Each individual supplemental ply-pack SPP has a spanwise thickness distribution ratio that is equal to the spanwise thickness distribution ratio of the composite article to be manufactured. For example, the composite flexbeam FB has a spanwise thickness distribution ratio of approximately 8.3:1 so that each supplemental ply-pack SPP of the set would likewise have an equivalent spanwise thickness distribution ratio of approximately 8.3:1. If the composite article to be manufactured has a constant thickness in the spanwise direction, the spanwise thickness distribution ratio would be 1:1. Each of the supplemental ply-packs SPP of the set, however, has an absolute thickness at any given radial station that is dissimilar to the absolute thicknesses of the other supplemental ply-packs SPP of the set at the same given radial station. By careful selection of the differences in absolute thickness among the supplemental ply-packs SSP comprising the set and the number of supplemental ply-packs SPP comprising the set, the appropriate number of supplemental ply-packs SPP can be readily selected from the set and incorporated in combination with the intermediate laminate package ILP in step 24 (see FIG. 3B) to compensate for the adjusted gross variation in thickness. It will be appreciated that the adjusted gross variation in step 24 may be such that no supplemental ply-packs SSP have to be layed up in combination with the intermediate laminate package ILP. Therefore, it should be appreciated that the "number" of supplemental ply-packs SSP layed up in step 24 can include zero. The supplemental ply-packs SSP, as incorporated in combination with the intermediate laminate package ILP in step 24, are approximately centered about the mid-plane or neutral axis of the composite article being manufactured, i.e., extend above and below the mid-plane axis in approximately equal proportions.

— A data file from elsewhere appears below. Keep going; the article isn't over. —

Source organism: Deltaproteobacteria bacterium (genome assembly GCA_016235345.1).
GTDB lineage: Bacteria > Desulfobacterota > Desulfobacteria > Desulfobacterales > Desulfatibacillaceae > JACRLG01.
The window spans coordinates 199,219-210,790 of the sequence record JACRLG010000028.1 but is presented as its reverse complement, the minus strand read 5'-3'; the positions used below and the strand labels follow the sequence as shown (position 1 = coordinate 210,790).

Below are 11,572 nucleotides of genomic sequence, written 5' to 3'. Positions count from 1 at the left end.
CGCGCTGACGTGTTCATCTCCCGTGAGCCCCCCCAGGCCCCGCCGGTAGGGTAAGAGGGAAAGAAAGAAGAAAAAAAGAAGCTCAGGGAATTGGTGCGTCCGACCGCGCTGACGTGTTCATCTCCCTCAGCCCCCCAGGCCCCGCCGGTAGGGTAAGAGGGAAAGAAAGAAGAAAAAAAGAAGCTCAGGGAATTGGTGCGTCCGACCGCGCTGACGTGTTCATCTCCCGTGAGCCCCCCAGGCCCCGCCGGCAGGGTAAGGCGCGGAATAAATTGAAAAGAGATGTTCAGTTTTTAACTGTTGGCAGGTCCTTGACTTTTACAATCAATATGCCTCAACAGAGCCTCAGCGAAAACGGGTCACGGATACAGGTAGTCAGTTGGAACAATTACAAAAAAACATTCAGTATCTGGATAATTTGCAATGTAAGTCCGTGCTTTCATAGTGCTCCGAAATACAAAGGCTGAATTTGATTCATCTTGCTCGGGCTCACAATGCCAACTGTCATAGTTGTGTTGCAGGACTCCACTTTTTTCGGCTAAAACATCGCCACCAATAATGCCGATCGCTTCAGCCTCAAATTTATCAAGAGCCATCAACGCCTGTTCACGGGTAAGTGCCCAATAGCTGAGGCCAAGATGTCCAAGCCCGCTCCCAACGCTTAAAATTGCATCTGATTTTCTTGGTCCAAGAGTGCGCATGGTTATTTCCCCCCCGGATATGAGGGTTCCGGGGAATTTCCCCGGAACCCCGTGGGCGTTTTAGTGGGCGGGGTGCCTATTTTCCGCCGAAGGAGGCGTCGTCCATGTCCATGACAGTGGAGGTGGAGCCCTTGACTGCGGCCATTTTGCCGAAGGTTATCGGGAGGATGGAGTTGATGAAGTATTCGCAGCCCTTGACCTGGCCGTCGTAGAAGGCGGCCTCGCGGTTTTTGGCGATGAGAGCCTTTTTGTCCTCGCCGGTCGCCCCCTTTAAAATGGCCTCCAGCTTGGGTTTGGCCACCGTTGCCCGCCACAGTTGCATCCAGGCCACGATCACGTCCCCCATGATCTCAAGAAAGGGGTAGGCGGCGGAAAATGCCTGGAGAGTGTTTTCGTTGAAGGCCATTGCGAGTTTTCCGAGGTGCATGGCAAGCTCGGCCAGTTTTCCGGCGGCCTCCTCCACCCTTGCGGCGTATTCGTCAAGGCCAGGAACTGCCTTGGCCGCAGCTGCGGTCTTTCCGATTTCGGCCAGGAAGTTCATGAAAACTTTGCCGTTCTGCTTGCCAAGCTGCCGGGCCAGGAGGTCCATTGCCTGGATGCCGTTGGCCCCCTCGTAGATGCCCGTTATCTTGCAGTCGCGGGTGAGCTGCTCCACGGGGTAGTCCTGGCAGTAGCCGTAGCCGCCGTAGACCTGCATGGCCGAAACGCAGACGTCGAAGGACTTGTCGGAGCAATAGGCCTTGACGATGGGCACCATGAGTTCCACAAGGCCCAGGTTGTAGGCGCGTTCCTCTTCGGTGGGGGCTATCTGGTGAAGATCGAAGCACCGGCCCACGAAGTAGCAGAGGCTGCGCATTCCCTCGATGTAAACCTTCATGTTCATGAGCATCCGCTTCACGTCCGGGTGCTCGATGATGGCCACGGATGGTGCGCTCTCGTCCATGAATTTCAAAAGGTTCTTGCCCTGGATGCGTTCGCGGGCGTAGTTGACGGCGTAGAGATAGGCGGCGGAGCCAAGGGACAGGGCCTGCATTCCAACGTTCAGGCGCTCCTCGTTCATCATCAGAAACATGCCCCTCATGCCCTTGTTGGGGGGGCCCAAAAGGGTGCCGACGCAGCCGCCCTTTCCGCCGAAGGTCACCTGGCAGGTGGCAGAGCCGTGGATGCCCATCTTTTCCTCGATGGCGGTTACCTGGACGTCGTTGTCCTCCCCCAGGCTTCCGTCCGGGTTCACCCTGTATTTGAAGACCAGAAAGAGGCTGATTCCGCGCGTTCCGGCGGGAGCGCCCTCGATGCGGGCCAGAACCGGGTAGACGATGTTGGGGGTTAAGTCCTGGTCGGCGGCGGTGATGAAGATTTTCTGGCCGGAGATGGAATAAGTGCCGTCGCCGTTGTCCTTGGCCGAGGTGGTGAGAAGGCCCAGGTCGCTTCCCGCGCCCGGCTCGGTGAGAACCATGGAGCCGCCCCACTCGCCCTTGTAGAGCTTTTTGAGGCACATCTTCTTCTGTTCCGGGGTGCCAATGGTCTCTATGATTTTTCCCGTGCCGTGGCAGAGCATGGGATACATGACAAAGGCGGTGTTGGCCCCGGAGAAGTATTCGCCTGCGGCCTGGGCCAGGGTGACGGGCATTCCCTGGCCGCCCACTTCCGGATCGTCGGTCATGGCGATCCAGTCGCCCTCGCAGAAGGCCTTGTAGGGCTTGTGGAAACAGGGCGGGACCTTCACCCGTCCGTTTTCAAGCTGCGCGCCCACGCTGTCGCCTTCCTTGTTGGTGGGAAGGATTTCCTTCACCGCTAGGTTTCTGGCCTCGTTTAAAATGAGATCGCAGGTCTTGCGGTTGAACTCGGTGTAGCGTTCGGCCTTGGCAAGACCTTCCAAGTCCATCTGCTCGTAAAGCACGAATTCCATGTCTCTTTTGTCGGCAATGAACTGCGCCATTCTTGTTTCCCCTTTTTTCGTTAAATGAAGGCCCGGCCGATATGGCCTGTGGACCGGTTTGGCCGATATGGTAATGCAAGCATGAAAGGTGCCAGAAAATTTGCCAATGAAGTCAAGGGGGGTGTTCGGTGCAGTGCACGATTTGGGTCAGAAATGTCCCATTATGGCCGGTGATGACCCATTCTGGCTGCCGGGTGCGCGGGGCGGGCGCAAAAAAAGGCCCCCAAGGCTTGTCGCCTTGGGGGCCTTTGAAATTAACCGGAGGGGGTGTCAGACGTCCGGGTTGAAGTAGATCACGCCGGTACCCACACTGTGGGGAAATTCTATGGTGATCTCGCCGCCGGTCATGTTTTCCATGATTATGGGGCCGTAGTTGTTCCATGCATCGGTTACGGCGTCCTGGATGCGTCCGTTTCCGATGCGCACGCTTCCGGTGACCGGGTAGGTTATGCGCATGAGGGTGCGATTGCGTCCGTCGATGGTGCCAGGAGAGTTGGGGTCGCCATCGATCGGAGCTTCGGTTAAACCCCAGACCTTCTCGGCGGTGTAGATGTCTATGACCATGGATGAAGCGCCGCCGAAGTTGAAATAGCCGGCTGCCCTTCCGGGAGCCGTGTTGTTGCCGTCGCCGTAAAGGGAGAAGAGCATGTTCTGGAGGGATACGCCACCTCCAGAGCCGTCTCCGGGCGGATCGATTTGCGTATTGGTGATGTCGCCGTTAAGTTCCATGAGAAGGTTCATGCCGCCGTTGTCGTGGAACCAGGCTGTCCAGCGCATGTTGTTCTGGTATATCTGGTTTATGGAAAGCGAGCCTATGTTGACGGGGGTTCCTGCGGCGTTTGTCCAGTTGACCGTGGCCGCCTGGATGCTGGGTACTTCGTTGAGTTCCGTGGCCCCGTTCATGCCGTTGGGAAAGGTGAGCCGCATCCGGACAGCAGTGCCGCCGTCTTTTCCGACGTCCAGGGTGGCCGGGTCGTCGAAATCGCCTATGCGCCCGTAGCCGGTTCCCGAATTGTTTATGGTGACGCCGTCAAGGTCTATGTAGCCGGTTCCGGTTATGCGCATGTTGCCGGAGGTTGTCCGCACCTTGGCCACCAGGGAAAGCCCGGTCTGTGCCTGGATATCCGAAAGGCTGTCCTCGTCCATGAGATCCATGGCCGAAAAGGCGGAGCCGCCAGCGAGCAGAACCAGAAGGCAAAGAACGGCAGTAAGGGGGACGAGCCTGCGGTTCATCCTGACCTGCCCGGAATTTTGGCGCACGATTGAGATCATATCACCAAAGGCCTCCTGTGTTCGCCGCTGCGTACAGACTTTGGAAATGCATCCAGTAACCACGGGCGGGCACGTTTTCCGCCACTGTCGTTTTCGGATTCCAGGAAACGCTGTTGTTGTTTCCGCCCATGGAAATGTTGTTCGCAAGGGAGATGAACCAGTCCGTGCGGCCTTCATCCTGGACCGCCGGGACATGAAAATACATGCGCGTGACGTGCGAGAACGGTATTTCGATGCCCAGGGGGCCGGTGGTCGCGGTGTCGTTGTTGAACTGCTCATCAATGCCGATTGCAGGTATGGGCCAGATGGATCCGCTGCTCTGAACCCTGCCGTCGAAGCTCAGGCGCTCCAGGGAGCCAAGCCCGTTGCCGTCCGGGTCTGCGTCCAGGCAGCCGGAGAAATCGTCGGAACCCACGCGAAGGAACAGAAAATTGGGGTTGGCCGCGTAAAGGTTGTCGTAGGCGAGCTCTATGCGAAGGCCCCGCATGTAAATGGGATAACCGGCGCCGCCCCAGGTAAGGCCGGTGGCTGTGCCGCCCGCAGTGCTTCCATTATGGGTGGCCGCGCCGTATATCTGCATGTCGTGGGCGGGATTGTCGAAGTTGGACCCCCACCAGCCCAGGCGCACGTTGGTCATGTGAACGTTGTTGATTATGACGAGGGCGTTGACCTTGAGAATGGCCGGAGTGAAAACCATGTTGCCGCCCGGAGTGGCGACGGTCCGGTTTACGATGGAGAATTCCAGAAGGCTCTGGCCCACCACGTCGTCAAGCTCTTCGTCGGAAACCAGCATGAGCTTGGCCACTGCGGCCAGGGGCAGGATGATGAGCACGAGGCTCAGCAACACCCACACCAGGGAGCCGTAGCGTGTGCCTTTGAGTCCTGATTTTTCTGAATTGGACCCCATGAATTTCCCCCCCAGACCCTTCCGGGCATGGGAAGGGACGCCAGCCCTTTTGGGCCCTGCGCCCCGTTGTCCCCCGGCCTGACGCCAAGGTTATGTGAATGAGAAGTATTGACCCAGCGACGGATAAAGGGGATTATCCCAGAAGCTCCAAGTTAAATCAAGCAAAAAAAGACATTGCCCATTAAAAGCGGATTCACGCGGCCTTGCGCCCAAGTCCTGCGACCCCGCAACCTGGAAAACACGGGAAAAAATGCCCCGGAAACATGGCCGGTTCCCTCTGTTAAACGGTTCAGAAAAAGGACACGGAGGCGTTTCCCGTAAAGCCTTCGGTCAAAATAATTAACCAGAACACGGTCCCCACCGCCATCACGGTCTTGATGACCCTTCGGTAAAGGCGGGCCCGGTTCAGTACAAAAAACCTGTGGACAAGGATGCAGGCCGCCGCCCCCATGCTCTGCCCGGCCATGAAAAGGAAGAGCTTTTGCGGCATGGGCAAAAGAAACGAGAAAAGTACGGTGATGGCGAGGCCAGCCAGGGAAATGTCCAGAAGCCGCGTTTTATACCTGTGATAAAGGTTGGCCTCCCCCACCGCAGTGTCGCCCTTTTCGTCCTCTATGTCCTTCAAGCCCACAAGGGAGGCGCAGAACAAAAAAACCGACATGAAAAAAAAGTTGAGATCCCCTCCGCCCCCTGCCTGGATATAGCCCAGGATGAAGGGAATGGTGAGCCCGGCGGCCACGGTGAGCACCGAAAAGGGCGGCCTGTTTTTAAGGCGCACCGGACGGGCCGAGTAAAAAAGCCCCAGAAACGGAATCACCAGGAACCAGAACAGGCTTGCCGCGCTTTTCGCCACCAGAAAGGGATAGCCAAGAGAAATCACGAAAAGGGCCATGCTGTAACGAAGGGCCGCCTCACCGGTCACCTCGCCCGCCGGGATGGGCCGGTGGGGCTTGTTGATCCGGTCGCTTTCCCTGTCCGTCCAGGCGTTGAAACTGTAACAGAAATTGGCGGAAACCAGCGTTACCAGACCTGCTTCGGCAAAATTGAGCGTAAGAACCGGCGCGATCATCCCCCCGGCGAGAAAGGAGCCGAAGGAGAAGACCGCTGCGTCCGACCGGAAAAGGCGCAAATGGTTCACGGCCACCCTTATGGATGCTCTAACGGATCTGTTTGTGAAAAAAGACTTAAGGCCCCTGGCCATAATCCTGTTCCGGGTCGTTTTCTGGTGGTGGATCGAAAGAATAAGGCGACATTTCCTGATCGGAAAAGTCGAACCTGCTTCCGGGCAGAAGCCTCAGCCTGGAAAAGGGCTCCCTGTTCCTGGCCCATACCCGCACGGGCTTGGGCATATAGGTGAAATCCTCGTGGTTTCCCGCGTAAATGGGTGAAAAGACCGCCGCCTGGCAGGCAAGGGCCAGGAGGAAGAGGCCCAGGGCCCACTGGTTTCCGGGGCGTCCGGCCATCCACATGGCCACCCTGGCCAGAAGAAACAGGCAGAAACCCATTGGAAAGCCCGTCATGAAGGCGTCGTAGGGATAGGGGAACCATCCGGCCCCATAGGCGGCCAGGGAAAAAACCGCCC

Each supplemental ply-pack SPP is further fabricated to have a material distribution or ratio of different types of prepreg plies that is consonant with the prepreg ply PPI ratio at the mid-plane of the composite article to be fabricated so that the material and structural design properties of the composite article to be manufactured, e.g., material modulus, structure stiffness and frequency, fiber volume, remains unchanged. For the described embodiment of the composite flexbeam FB manufactured by means of the method 10, the mid-plane or neutral axis thereof and the immediately adjacent regions embody only fiberglass prepreg plies. Therefore, the set of supplemental ply-packs SSP for the composite flexbeam FB is comprised only by fiberglass prepreg plies, and the fiber orientation of such fiberglass prepreg plies is predominantly 0°, with a minimum number of fiberglass prepreg plies having fiber orientations of +45° and -45° to provide stability in the individual supplemental ply-packs SSP.